in this wise : Our conversation turned on the story The publication of Mr. Hanson's arof the Dauphin and on Williams' recol- ticle in Putnam's Monthly, in February, lections of his own life. There was no 1853, occasioned many inquiries “ when assuming, on his part, of any other posi- the Rev. Mr. Williams would again tion than that of a gentleman (which officiate in Grace Church, Brooklyn hé eminently was) who had been cast Heights." He had more than once done among Indians in early youth, and who so, without remark; but now he was a had been educated above them in good celebrity. It was contrary to my principles and my taste to encourage the points, viz., that Charles X, was very implied motive for attending divine like Louis XVI. ;—that Prince Talley. worship, and I determined to gratify rand knew all about the abduction of no prurient curiosity to see Mr. Wil- the Dauphin, which was connived at by. liams while engaged in bis ministerial the authorities of France; and when office. On the first Sunday in February, his Memoirs should be published (if 1853, I expected him to assist me in the there were no suppression of facts), the Holy Communion ; but I scrupulously world would know of it too ;-that the withheld, even from every member of Jesuits knew all about it; and if Wilmy family, any hint of my expectation. liams had been a Roman Catholic (supIndeed, Mr. Williams had failed me once posing him to be the Dauphin), he before, and his promise at this time was would have been in France long ago ;conditional; so that I myself was not that Robespierre and Count de Provence certain of his coming.

(afterward Louis XVIII.) were mutually The organ had commenced, and the interested in procuring the abduction time was fully up, when Mr. Williams of the Dauphin (inasmuch as he would appeared, just as I was about to proceed not die a natural death under extreme from the vestry-room. He robed him- cruelty): Robespierre, because he wished self hastily in his surplice, and was that the Revolution should maintain directed to one of the stalls on the op- the reputation of a political revolution, posite side, which required him to walk and not be damaged by the imputation across the choir, or chancel, of the of being a war against children; the church.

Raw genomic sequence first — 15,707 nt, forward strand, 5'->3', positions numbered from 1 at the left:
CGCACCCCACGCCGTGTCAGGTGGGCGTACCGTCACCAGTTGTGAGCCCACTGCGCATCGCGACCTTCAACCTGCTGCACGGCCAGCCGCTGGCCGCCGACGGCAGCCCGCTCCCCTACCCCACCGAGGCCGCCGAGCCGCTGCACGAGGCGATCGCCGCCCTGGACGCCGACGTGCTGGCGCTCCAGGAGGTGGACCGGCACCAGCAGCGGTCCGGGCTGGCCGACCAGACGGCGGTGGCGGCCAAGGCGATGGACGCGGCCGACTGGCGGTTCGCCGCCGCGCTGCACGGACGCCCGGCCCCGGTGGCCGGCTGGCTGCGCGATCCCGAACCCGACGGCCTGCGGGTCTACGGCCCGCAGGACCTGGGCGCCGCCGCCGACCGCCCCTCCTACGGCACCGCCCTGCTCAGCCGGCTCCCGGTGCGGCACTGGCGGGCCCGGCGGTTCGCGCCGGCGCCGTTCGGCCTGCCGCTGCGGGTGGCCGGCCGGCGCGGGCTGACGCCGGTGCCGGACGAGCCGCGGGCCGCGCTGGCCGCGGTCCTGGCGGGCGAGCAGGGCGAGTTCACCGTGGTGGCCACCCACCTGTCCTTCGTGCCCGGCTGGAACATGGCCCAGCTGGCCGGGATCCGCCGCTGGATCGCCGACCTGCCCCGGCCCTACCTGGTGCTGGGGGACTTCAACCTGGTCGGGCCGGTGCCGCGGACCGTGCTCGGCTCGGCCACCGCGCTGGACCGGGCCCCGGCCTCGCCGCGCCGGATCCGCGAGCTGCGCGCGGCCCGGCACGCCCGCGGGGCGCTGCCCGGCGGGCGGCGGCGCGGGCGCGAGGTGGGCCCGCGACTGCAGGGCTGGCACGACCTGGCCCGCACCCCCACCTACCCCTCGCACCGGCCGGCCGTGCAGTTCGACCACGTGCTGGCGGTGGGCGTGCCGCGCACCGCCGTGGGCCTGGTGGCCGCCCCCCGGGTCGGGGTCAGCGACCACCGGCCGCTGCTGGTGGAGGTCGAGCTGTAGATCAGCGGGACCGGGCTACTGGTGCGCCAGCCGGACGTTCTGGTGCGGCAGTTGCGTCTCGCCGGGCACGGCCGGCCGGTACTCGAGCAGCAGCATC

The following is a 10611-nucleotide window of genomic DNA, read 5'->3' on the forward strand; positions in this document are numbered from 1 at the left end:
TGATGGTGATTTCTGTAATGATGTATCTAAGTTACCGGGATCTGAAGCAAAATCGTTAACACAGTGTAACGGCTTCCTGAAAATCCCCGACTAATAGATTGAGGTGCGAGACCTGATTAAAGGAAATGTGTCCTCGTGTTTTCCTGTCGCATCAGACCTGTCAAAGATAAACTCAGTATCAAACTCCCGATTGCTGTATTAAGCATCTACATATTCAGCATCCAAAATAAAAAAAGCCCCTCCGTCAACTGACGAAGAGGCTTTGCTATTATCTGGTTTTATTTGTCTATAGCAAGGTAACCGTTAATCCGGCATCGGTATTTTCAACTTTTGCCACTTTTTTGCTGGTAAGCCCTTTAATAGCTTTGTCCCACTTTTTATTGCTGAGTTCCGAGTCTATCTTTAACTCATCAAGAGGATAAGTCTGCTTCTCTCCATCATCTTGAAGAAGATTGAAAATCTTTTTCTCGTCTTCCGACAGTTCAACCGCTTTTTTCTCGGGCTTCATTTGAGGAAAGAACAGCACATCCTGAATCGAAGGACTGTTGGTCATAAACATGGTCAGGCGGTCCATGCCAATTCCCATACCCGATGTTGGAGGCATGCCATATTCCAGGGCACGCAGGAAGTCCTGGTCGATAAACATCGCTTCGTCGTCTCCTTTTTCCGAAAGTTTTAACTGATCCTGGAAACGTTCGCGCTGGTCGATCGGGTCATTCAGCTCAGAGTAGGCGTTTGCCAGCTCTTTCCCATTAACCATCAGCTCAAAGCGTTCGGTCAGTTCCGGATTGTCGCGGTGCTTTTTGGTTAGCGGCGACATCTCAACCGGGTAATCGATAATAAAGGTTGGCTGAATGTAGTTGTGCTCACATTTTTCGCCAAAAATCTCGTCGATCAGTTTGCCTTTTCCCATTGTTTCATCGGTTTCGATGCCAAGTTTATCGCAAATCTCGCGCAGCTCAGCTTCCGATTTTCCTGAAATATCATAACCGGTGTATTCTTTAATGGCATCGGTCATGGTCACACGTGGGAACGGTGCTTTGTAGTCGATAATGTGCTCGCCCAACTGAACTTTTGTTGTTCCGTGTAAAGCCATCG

Count de Provence, because the DauOn the following Monday morning an phin, as Louis XVII., would stand in esteemed parishioner, a German gentle- the way of his succession to the crown; man of high standing, called on me in that Chateaubriand would not take my study to ask, “who he was that offi- the oath of allegiance to Louis XVIII., ciated with me on yesterday morning.” on the ground that Louis XVII. was

I replied that “it was the Rev. Ele yet alive and in America; and that azer Williams."

Chateaubriand's journey to America He then said that there happened to bad for its object, among others, to disbe in his pew, as his guest, His Royal cover the lost Dauphin ;—that Count Highness, Prince Paul William, Duke D'Artois (afterward Charles X.) would of Wurtemberg, cousin to the present not swear allegiance to his brother until King of Wurtemberg and to the Czar very late (when his own succession was Nicholas, travelling in this country un- in prospect), because of his scruples as der the title of Gen. Count Heidenheim; a Legitimist, and his allegiance to his who, when Mr. Williams walked across nephew. the chancel, asked my parishioner, Mr. These circumstances, and others quite